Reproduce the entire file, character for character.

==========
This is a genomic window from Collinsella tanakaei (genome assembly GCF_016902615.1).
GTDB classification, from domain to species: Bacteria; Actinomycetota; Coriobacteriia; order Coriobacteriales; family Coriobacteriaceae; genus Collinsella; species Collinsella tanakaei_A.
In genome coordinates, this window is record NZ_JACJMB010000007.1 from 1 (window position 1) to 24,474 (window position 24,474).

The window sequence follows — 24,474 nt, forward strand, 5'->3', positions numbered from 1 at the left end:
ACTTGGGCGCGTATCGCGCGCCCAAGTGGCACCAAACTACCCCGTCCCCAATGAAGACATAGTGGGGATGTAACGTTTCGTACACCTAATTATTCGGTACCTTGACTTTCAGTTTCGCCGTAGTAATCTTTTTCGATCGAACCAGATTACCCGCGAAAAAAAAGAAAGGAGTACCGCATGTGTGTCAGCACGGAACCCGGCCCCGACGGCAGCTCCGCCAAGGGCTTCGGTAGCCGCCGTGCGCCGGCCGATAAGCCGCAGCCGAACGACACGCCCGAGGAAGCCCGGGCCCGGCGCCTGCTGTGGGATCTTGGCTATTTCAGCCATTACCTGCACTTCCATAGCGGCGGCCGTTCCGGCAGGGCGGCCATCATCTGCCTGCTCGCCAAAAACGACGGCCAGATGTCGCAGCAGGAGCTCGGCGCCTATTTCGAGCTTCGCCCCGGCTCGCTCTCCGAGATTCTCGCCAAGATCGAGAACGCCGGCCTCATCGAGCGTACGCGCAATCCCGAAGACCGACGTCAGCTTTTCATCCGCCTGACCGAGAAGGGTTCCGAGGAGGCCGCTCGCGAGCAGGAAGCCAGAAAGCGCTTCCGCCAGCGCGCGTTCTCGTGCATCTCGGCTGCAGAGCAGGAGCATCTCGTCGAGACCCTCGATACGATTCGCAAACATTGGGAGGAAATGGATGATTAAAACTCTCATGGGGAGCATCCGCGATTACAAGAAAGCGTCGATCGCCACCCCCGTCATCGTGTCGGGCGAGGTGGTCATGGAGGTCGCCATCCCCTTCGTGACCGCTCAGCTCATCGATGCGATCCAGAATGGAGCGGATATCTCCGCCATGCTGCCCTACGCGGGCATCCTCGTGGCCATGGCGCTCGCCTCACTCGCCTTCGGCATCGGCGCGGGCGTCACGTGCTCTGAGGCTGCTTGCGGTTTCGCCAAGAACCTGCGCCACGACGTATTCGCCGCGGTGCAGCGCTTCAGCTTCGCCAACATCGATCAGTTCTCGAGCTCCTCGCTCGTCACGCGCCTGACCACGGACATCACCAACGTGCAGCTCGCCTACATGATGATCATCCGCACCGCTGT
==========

This is a genomic window from Collinsella tanakaei (genome assembly GCF_016902615.1).
GTDB classification, from domain to species: Bacteria; Actinomycetota; Coriobacteriia; order Coriobacteriales; family Coriobacteriaceae; genus Collinsella; species Collinsella tanakaei_A.
In genome coordinates, this window is record NZ_JACJMB010000007.1 from 1 (window position 1) to 24,474 (window position 24,474).

The window sequence follows — 24,474 nt, forward strand, 5'->3', positions numbered from 1 at the left end:
ACTTGGGCGCGTATCGCGCGCCCAAGTGGCACCAAACTACCCCGTCCCCAATGAAGACATAGTGGGGATGTAACGTTTCGTACACCTAATTATTCGGTACCTTGACTTTCAGTTTCGCCGTAGTAATCTTTTTCGATCGAACCAGATTACCCGCGAAAAAAAAGAAAGGAGTACCGCATGTGTGTCAGCACGGAACCCGGCCCCGACGGCAGCTCCGCCAAGGGCTTCGGTAGCCGCCGTGCGCCGGCCGATAAGCCGCAGCCGAACGACACGCCCGAGGAAGCCCGGGCCCGGCGCCTGCTGTGGGATCTTGGCTATTTCAGCCATTACCTGCACTTCCATAGCGGCGGCCGTTCCGGCAGGGCGGCCATCATCTGCCTGCTCGCCAAAAACGACGGCCAGATGTCGCAGCAGGAGCTCGGCGCCTATTTCGAGCTTCGCCCCGGCTCGCTCTCCGAGATTCTCGCCAAGATCGAGAACGCCGGCCTCATCGAGCGTACGCGCAATCCCGAAGACCGACGTCAGCTTTTCATCCGCCTGACCGAGAAGGGTTCCGAGGAGGCCGCTCGCGAGCAGGAAGCCAGAAAGCGCTTCCGCCAGCGCGCGTTCTCGTGCATCTCGGCTGCAGAGCAGGAGCATCTCGTCGAGACCCTCGATACGATTCGCAAACATTGGGAGGAAATGGATGATTAAAACTCTCATGGGGAGCATCCGCGATTACAAGAAAGCGTCGATCGCCACCCCCGTCATCGTGTCGGGCGAGGTGGTCATGGAGGTCGCCATCCCCTTCGTGACCGCTCAGCTCATCGATGCGATCCAGAATGGAGCGGATATCTCCGCCATGCTGCCCTACGCGGGCATCCTCGTGGCCATGGCGCTCGCCTCACTCGCCTTCGGCATCGGCGCGGGCGTCACGTGCTCTGAGGCTGCTTGCGGTTTCGCCAAGAACCTGCGCCACGACGTATTCGCCGCGGTGCAGCGCTTCAGCTTCGCCAACATCGATCAGTTCTCGAGCTCCTCGCTCGTCACGCGCCTGACCACGGACATCACCAACGTGCAGCTCGCCTACATGATGATCATCCGCACCGCTGT